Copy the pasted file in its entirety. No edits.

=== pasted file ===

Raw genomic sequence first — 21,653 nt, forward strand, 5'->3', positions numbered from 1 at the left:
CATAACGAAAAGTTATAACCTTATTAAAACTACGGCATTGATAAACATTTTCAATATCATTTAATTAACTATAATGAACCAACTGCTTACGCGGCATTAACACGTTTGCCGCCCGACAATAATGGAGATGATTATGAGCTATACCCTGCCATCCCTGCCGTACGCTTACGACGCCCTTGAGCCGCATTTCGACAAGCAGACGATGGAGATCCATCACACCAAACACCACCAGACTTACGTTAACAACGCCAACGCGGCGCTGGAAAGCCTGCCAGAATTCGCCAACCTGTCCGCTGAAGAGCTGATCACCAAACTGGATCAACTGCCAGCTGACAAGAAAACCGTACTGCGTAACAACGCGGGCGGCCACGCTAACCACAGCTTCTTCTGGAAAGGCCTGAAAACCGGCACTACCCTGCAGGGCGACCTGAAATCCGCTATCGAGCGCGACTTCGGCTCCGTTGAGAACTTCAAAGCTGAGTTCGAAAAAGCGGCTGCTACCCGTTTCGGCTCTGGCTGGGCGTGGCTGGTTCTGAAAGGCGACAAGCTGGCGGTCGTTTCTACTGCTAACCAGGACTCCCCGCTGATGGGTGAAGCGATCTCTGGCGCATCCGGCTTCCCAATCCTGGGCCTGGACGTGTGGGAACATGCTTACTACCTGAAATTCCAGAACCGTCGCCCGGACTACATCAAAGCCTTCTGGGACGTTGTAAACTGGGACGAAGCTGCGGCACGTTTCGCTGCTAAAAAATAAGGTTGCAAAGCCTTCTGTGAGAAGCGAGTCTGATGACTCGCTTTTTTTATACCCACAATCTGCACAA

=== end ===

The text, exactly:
Raw genomic sequence first — 21,653 nt, forward strand, 5'->3', positions numbered from 1 at the left:
CATAACGAAAAGTTATAACCTTATTAAAACTACGGCATTGATAAACATTTTCAATATCATTTAATTAACTATAATGAACCAACTGCTTACGCGGCATTAACACGTTTGCCGCCCGACAATAATGGAGATGATTATGAGCTATACCCTGCCATCCCTGCCGTACGCTTACGACGCCCTTGAGCCGCATTTCGACAAGCAGACGATGGAGATCCATCACACCAAACACCACCAGACTTACGTTAACAACGCCAACGCGGCGCTGGAAAGCCTGCCAGAATTCGCCAACCTGTCCGCTGAAGAGCTGATCACCAAACTGGATCAACTGCCAGCTGACAAGAAAACCGTACTGCGTAACAACGCGGGCGGCCACGCTAACCACAGCTTCTTCTGGAAAGGCCTGAAAACCGGCACTACCCTGCAGGGCGACCTGAAATCCGCTATCGAGCGCGACTTCGGCTCCGTTGAGAACTTCAAAGCTGAGTTCGAAAAAGCGGCTGCTACCCGTTTCGGCTCTGGCTGGGCGTGGCTGGTTCTGAAAGGCGACAAGCTGGCGGTCGTTTCTACTGCTAACCAGGACTCCCCGCTGATGGGTGAAGCGATCTCTGGCGCATCCGGCTTCCCAATCCTGGGCCTGGACGTGTGGGAACATGCTTACTACCTGAAATTCCAGAACCGTCGCCCGGACTACATCAAAGCCTTCTGGGACGTTGTAAACTGGGACGAAGCTGCGGCACGTTTCGCTGCTAAAAAATAAGGTTGCAAAGCCTTCTGTGAGAAGCGAGTCTGATGACTCGCTTTTTTTATACCCACAATCTGCACAA